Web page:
Sister Martha has been called back to her church in Ireland from Nigeria to assist with the transfer of the closed property to a new owner. Larry O'Donnell, a small time thief with a drinking habit, has broken in to the sanctuary and stolen a valuable statue of Mary. So starts Little Thing, Big Thing, a rousing good creative collaboration between The Midnight Company and Slightly Askew Theatre Ensemble.

Larry's loaded the statue into his van and presumably comes back into the building to see if there's anything else worth stealing. Martha, who is secretly carrying a roll of film she's been asked to deliver to a Nigerian friend currently in Dublin, has just received a frightening call when she and Larry cross paths. The phone rings again and the two are forced to rely on instinct and reaction. It appears many people want the film Sister Martha is hiding, and some of those people are currently tracking her with the aim of securing the film at any cost. 

Larry and Martha hightail it away from the church while being chased by men with less than honorable intentions. And guns. The two-person show moves quickly, with all the hallmarks of an action-filled buddy comedy, including the laughs, but an ending that's ever after without much happy. The year is not clearly defined in the show, the musical score and Larry reference the Talking Heads circa 1985, Martha finds a Pussy Riot t-shirt in a secondhand store, still the situation feels alarmingly real and relevant.

The intriguing script, by Donal O'Kelly, is witty and fresh, if predictably familiar. Little Thing, Big Thing has the intrigue of a blockbuster spy movie, but in much cruder, often laugh out loud funny, circumstances. Instead of a new angle, we get global realism, awkward intimacy, and a simple message of hope. There's a multitude of interesting minor characters, although the introduction of the first one may catch you off guard. The sparse set enhances the less glamorous reality of Martha and Larry's circumstances.

In the play, smartly helmed by director Ellie Schwetye and complemented with live music by Jason Scroggins and Will Bonfiglio as Rachel Tibbetts and Joe Hanrahan expertly move between their primary roles and the minor characters. Though there's that moment's confusion at the first transition, the two create various characters without ever losing a grasp on the principle players, Martha and Larry.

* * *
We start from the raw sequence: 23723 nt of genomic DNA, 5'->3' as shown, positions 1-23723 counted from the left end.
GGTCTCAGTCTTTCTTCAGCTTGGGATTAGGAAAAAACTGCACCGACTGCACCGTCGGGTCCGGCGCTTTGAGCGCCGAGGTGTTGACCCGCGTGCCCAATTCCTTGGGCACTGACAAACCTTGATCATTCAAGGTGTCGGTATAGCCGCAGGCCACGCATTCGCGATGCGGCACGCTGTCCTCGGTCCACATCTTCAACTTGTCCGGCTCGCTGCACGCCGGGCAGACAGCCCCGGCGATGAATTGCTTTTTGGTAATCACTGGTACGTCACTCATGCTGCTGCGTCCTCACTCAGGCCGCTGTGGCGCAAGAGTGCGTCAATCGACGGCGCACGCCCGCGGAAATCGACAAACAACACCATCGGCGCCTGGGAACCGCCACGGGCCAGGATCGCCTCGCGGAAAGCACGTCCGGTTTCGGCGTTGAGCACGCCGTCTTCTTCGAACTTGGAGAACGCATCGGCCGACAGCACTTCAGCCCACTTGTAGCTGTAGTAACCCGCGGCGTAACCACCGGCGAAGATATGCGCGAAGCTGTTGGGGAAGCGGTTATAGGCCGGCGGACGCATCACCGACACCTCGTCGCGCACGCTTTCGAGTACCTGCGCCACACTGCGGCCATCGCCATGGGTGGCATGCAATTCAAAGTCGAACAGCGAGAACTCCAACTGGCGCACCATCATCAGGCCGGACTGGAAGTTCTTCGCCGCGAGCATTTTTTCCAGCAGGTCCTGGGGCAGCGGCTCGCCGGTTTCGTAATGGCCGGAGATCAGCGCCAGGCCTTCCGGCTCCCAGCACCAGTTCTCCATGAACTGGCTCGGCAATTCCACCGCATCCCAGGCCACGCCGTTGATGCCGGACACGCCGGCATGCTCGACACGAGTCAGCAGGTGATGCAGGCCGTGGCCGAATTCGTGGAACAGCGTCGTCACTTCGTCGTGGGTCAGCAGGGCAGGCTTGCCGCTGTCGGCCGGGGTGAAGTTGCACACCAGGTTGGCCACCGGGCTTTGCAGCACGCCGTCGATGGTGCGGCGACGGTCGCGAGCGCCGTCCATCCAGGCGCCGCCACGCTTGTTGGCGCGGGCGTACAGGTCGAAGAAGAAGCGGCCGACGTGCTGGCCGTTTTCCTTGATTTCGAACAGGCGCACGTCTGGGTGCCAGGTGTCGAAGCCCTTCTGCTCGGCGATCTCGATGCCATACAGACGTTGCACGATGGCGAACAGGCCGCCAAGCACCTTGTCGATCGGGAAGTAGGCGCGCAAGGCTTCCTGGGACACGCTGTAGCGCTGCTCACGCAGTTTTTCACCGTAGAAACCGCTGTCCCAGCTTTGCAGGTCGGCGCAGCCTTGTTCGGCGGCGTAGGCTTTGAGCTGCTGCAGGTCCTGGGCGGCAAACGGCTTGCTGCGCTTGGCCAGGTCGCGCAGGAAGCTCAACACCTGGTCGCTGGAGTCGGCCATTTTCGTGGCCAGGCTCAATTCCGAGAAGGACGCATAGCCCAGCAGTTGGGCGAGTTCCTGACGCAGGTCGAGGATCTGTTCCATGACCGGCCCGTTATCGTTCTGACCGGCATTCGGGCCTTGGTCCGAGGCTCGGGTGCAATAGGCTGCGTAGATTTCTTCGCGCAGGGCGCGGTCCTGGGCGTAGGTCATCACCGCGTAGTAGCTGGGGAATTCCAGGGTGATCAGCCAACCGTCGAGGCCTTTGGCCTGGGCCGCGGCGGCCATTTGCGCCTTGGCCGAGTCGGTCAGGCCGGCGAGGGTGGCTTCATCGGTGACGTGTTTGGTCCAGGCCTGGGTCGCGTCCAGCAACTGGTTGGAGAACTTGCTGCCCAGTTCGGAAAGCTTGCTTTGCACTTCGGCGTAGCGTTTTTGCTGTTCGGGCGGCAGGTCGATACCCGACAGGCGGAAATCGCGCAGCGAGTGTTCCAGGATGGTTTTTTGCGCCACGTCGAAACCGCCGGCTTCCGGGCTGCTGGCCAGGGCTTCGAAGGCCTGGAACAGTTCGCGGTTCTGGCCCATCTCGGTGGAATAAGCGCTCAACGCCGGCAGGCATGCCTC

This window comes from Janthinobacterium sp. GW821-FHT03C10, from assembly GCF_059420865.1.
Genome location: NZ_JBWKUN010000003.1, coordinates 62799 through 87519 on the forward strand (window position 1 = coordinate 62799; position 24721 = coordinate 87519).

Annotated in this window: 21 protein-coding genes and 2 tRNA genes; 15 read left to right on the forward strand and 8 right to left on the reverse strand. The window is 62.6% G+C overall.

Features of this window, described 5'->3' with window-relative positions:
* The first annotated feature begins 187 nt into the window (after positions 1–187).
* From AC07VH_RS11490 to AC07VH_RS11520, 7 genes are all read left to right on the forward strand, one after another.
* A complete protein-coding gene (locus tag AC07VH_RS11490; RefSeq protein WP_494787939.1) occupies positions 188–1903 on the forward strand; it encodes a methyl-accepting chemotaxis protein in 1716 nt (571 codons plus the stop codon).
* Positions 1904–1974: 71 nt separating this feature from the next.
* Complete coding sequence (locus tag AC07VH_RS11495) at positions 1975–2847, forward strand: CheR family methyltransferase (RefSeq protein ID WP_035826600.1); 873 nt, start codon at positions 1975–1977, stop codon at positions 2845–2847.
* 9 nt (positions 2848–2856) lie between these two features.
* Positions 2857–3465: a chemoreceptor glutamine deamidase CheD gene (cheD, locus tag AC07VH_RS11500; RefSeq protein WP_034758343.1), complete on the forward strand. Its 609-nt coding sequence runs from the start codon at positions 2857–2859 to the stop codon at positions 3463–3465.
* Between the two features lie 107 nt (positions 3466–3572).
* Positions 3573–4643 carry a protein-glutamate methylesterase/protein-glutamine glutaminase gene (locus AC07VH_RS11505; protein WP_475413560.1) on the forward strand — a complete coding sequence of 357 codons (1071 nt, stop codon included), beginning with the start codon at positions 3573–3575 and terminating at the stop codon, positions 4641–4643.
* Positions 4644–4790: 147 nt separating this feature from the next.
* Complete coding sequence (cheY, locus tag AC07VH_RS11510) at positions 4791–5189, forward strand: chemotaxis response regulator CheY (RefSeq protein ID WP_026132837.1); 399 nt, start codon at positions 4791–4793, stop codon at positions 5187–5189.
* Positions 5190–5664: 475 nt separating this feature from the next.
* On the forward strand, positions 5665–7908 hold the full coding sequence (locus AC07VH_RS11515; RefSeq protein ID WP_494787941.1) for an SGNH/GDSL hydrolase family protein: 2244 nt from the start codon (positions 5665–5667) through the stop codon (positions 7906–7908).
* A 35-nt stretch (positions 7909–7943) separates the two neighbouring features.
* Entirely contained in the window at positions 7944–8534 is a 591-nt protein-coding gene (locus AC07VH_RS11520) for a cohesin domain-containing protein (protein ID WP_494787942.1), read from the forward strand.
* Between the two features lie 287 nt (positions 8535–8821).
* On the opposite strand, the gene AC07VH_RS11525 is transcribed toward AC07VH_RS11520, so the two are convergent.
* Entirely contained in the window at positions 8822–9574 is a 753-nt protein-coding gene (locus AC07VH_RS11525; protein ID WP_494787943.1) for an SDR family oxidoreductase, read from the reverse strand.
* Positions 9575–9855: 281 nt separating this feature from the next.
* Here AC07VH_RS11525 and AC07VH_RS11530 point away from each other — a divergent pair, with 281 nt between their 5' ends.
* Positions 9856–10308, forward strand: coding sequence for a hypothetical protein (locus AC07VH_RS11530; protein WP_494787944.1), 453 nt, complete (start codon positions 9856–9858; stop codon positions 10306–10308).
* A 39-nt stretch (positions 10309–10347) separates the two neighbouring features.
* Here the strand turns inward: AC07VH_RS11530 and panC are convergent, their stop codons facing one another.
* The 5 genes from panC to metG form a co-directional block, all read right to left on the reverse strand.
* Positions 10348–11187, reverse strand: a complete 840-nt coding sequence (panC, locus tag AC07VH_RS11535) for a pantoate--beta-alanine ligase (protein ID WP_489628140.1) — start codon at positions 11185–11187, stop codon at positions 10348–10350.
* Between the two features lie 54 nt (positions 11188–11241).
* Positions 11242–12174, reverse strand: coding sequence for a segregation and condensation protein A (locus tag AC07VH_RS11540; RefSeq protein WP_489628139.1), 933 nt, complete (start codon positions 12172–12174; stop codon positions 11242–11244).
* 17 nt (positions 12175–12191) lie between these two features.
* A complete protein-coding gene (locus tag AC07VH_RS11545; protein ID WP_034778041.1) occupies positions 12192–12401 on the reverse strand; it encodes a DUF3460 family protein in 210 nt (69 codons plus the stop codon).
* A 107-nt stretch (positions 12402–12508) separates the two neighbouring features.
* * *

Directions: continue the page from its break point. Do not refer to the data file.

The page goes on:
Tibbetts is earnest but steely as Sister Martha, with a warm, expressive laugh that changes her entire demeanor. She has more street smarts than she first reveals, with the posture and resolve of a seasoned woman of the cloth. Hanrahan's Larry O'Donnell is an honorable opportunist, at least to his way of thinking. He's also painfully hung over, fast and easy with the truth, and instinctively kindhearted. They need each other for different reasons, and their unaffected humor and easy chemistry creates sympathy that benefits the story.

Schwetye directs Little Thing, Big Thing with purpose and an ear to storytelling. She creates distinct areas, measured transitions, and pointed focus to provide just enough information for the audience to move with the actors. Schwetye astutely paces the show to provide moments for the audience to prepare for the next scene without losing necessary tension. A skilled support team assists the director and includes dialect coach Pamela Reckamp, who guides the actors through myriad accents, and costumer Jennifer "JC" Krajicek, who provides smart, practical designs. 

The space is striking, with curved edges, all painted white, that blur the transition from floor to walls to ceiling and a minimalist set. The video design by Michael Perkins shifts with each significant moment and scene via projections ranging from travelogue images to street maps to moody atmosphere. I only wish they were larger and projected directly to the wall. When complemented by the live accompaniment, the effect is enveloping, and the story captivates, inviting as much thought as laughter.

At its heart, Little Thing, Big Thing, The Midnight Company's production in collaboration with Slightly Askew Theatre Ensemble running through February 11, 2017, is about a leap of faith. Martha and Larry recognize and take necessary, if dangerous, chances once both make a commitment to do the right thing. The story is more gritty realism than escapist fun, however, and the things don't turn out as expected. Still, the ending gives one hope that the proverb is true: even the smallest pebble can have a big ripple effect.

 

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